I have an article in the first issue, in which I write about my fears and sadness regarding the decline of oral culture (stories, songs, riddles, and so forth). It has the title Parlour Games in the Jury Room, which I only mention because I take a strange relish in the title itself. In all honesty, there's nothing in the article that regular readers of this blog won't have encountered many times already, so I wouldn't recommend you pay to read it. But you might want to subscribe to Leaven anyway. It's a worthwhile venture, insofar as it aims to present Catholic writing on a wide variety of topics, in the spirit of C.S. Lewis's observation: "What we want is not more little books about Christianity, but more little books by Christians on other subjects—with their Christianity latent."

I greatly applaud Greg Daly on this venture. And I also envy him. Lately, I've felt the strong urge to do something of this kind myself-- to launch a magazine or a blog or a group which will play some part, however small, in the cultural life of our time. 

Partly this is because I would like to emulate my father, who edited (and mostly wrote) the community magazine The Ballymun News for about thirty years. (Here is a link about the magazine from the socialist blog The Cedar House Revolution-- the author's guesses about the magazine are off the mark, but my brother Turlough Kelly puts him right in the comment section.)

The more I think of it, the more impressed I am by my father's determination and drive in publishing a magazine. I'm impressed that he wrote so much of it, of course, but I'm even more impressed that he managed to navigate the practicalities of printing, typesetting, attracting advertising, and all that kind of thing. (When I was growing up, there was a book on our bookshelves called Into Print, a "how-to" book for putting out your own publication, which I loved for its photographs and their deliciously seventies atmosphere-- long hair, wide shirt-collars, grainy photography, that kind of thing.)

As I've mentioned in previous blog posts, I've felt drawn more and more to poetry, to try to perform some service to poetry and its presence in everyday life. I don't know how to do that. I have thought about starting a poetry discussion group in work. I've even thought of forming something called The Poetry Liberation Front and handing out poems to shoppers outside supermarkets. (I've been increasingly preoccupied with supermarkets, too, which seem to me like the Ground Zero of modern soullessness and utilitarianism. Just ignoring them doesn't seem to be an adequate reponse to their existence.)

But I've also been contemplating starting a school of poets, or some kind of poetry journal. I love reading about the different schools of poetry that run through literary history-- the Graveyard Poets, the Pylon Poets, the Fireside Poets, the Movement, and so on. True, most poets (like most artists of any kind) have an individualist temperament which makes them kick against any classification, but I still like the idea of poetry schools.

When I was a teenager, and into my early twenties, I wanted to be A Poet above all else. Years of disillusionment proved to me how thankless a task this was. Nobody publishes poetry anymore. Nobody reads it. And certainly nobody pays for it. These obstacles are compounded if you write traditionalist verse-- verse that rhymes, scans, and makes some kind of sense even on a first reading. Free verse rules the roost now.

I took to writing prose in my late twenties, and quickly realized that prose gets a much readier audience. And, once people get used to reading your prose, some of them will even read some of your poems. But I'd pretty much abandoned the idea of poetry as anything but a sideline, and even convinced myself that I'd outgrown such adolescent ambitions. After all, most writers start out writing poetry.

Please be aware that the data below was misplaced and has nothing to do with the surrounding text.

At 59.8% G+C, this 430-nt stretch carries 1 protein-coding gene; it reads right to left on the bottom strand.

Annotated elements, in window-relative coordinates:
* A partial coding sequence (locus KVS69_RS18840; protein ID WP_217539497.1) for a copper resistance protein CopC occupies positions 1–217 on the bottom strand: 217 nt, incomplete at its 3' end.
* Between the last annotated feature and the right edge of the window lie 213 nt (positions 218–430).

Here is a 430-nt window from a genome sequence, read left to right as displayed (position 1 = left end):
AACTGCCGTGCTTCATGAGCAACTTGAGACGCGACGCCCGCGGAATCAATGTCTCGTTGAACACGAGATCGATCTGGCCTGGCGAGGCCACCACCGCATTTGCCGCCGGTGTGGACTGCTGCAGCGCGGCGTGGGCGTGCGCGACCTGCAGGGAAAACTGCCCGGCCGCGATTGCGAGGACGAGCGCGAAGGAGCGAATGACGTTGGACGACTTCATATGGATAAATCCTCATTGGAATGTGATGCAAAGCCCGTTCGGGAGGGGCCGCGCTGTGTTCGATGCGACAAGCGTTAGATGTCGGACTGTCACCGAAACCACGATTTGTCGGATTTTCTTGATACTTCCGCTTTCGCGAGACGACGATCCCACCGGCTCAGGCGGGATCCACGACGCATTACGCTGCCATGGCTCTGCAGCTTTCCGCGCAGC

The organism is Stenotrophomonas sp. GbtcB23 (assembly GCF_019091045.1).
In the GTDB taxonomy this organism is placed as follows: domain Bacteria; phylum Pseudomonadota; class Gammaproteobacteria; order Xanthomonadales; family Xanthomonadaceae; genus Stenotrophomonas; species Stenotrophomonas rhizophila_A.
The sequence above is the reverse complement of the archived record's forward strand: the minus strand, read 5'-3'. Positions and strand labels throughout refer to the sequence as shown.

However, the stubborn and idealistic and contrarian side of my nature is making itself heard more and more. After all, it's not OK that poetry is relegated to a literary ghetto today-- occasionally to be heard at ceremonial occasions, or used as a form of therapy. (Not that I'm against either of those uses.) And it seems a cop-out just to accept prose writing as the line of least resistance. Poetry needs to be made a part of ordinary life again-- if there is no audience right now, then creating an audience is the necessary first step. To fail at that enterprise would be a noble failure. Once again, I aspire to be A Poet, and not just a prose writer who occasionally writes poems.

I write this on Easter Saturday. I've lamented, in a previous post, the lack of "thickness" that Easter suffers from. Why are there no popular Easter songs, no films set at Easter other than Christian films? At least there was no shortage of worshippers doing the Stations of the Cross and attending confession in my local church yesterday. This might be a project for all of us-- to make Easter great again, or perhaps (in purely cultural terms) for the first time!

In the meantime, I wish you a happy and holy Eastertide. 

Thursday, March 25, 2021

On Pranks

Well, it's coming close to April's Fools Day. Now is the time to start planning your pranks, or to start bracing yourself for those played by others.

Is there anyone out there who has never fallen for an April Fool's Day prank? I know I have. I responded indignantly to this Guardian leader which announced that paper's conversion to monarchism, on purely progressive grounds. A liberal friend of mine posted it on Facebook, and I left a withering comment. (I was complaining about the reasons, of course, not the supposed change of direction) Yes, I felt pretty foolish when she pointed out the date.

April Fool's Day is rather different from other traditions in that modern life is no impediment to its continuation. Rather the opposite, in fact. In all honesty, the pranks of media organisations are usually more memorable than those played by ordinary people in daily life.

In America, the case of the Liberty Taco Bell is probably the most famous prank, while in Britain nothing seems to have outdone the spaghetti tree documentary.